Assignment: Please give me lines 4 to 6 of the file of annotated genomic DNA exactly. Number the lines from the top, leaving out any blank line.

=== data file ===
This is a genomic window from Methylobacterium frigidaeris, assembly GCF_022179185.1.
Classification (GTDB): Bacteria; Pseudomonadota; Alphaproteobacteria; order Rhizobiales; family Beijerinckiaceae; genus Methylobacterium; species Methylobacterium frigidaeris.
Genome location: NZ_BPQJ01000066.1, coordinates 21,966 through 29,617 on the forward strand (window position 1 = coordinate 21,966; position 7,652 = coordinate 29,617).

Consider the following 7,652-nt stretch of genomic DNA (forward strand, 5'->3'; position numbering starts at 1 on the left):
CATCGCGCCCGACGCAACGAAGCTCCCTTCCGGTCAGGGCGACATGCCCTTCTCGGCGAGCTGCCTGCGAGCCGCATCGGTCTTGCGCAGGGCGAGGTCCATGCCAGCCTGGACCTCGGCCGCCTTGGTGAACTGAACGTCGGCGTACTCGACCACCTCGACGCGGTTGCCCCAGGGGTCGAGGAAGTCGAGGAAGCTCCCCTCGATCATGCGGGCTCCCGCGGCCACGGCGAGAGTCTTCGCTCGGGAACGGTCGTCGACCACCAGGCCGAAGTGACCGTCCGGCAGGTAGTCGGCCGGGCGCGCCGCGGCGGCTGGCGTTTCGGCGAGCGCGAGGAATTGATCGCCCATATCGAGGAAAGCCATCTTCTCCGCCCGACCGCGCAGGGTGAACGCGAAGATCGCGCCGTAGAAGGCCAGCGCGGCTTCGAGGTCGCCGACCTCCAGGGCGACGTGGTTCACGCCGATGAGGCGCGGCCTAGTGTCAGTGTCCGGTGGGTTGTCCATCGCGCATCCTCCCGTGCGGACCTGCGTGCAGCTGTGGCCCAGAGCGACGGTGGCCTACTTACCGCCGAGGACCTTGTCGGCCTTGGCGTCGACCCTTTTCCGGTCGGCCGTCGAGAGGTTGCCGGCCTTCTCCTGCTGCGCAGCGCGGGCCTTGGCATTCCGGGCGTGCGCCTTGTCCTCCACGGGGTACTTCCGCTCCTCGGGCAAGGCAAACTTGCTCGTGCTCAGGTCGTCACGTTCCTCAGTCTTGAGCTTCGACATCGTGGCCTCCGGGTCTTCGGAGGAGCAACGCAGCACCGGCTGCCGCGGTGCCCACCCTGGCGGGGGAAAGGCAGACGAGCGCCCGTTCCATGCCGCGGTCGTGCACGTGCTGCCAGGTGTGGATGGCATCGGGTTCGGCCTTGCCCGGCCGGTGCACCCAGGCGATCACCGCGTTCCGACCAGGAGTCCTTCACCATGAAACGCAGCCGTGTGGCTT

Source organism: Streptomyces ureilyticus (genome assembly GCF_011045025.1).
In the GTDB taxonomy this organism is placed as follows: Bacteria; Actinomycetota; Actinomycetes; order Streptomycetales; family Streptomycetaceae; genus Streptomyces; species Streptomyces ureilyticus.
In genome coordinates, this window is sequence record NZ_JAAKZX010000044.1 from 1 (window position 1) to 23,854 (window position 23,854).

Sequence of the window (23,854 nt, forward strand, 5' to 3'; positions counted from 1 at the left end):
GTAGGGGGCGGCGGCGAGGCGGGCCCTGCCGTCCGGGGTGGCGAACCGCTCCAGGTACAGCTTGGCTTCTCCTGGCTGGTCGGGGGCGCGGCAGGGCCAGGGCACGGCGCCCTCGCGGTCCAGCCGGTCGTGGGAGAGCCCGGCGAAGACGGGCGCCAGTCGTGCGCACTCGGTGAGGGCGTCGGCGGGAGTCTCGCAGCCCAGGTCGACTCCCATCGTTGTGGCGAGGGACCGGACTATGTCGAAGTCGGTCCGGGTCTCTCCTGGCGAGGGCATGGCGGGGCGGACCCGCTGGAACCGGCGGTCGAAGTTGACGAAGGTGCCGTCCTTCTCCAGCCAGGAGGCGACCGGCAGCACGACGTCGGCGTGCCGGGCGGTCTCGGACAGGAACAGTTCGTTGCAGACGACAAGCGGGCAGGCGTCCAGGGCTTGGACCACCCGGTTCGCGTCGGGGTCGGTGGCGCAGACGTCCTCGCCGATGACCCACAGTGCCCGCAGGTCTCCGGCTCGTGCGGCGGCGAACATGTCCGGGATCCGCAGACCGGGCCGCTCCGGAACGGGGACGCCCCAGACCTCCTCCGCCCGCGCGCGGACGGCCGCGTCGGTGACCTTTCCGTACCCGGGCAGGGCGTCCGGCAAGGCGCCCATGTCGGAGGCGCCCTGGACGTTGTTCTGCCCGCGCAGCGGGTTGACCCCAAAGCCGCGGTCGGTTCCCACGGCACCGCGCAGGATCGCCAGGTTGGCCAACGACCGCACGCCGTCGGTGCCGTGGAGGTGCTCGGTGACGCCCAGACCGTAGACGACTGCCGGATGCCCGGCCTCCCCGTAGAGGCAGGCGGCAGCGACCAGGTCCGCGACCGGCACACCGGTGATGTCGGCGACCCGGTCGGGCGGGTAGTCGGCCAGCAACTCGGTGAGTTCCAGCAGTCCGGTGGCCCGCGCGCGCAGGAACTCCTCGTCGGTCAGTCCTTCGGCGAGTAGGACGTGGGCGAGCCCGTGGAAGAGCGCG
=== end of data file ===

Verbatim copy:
Consider the following 7,652-nt stretch of genomic DNA (forward strand, 5'->3'; position numbering starts at 1 on the left):
CATCGCGCCCGACGCAACGAAGCTCCCTTCCGGTCAGGGCGACATGCCCTTCTCGGCGAGCTGCCTGCGAGCCGCATCGGTCTTGCGCAGGGCGAGGTCCATGCCAGCCTGGACCTCGGCCGCCTTGGTGAACTGAACGTCGGCGTACTCGACCACCTCGACGCGGTTGCCCCAGGGGTCGAGGAAGTCGAGGAAGCTCCCCTCGATCATGCGGGCTCCCGCGGCCACGGCGAGAGTCTTCGCTCGGGAACGGTCGTCGACCACCAGGCCGAAGTGACCGTCCGGCAGGTAGTCGGCCGGGCGCGCCGCGGCGGCTGGCGTTTCGGCGAGCGCGAGGAATTGATCGCCCATATCGAGGAAAGCCATCTTCTCCGCCCGACCGCGCAGGGTGAACGCGAAGATCGCGCCGTAGAAGGCCAGCGCGGCTTCGAGGTCGCCGACCTCCAGGGCGACGTGGTTCACGCCGATGAGGCGCGGCCTAGTGTCAGTGTCCGGTGGGTTGTCCATCGCGCATCCTCCCGTGCGGACCTGCGTGCAGCTGTGGCCCAGAGCGACGGTGGCCTACTTACCGCCGAGGACCTTGTCGGCCTTGGCGTCGACCCTTTTCCGGTCGGCCGTCGAGAGGTTGCCGGCCTTCTCCTGCTGCGCAGCGCGGGCCTTGGCATTCCGGGCGTGCGCCTTGTCCTCCACGGGGTACTTCCGCTCCTCGGGCAAGGCAAACTTGCTCGTGCTCAGGTCGTCACGTTCCTCAGTCTTGAGCTTCGACATCGTGGCCTCCGGGTCTTCGGAGGAGCAACGCAGCACCGGCTGCCGCGGTGCCCACCCTGGCGGGGGAAAGGCAGACGAGCGCCCGTTCCATGCCGCGGTCGTGCACGTGCTGCCAGGTGTGGATGGCATCGGGTTCGGCCTTGCCCGGCCGGTGCACCCAGGCGATCACCGCGTTCCGACCAGGAGTCCTTCACCATGAAACGCAGCCGTGTGGCTT

Source organism: Streptomyces ureilyticus (genome assembly GCF_011045025.1).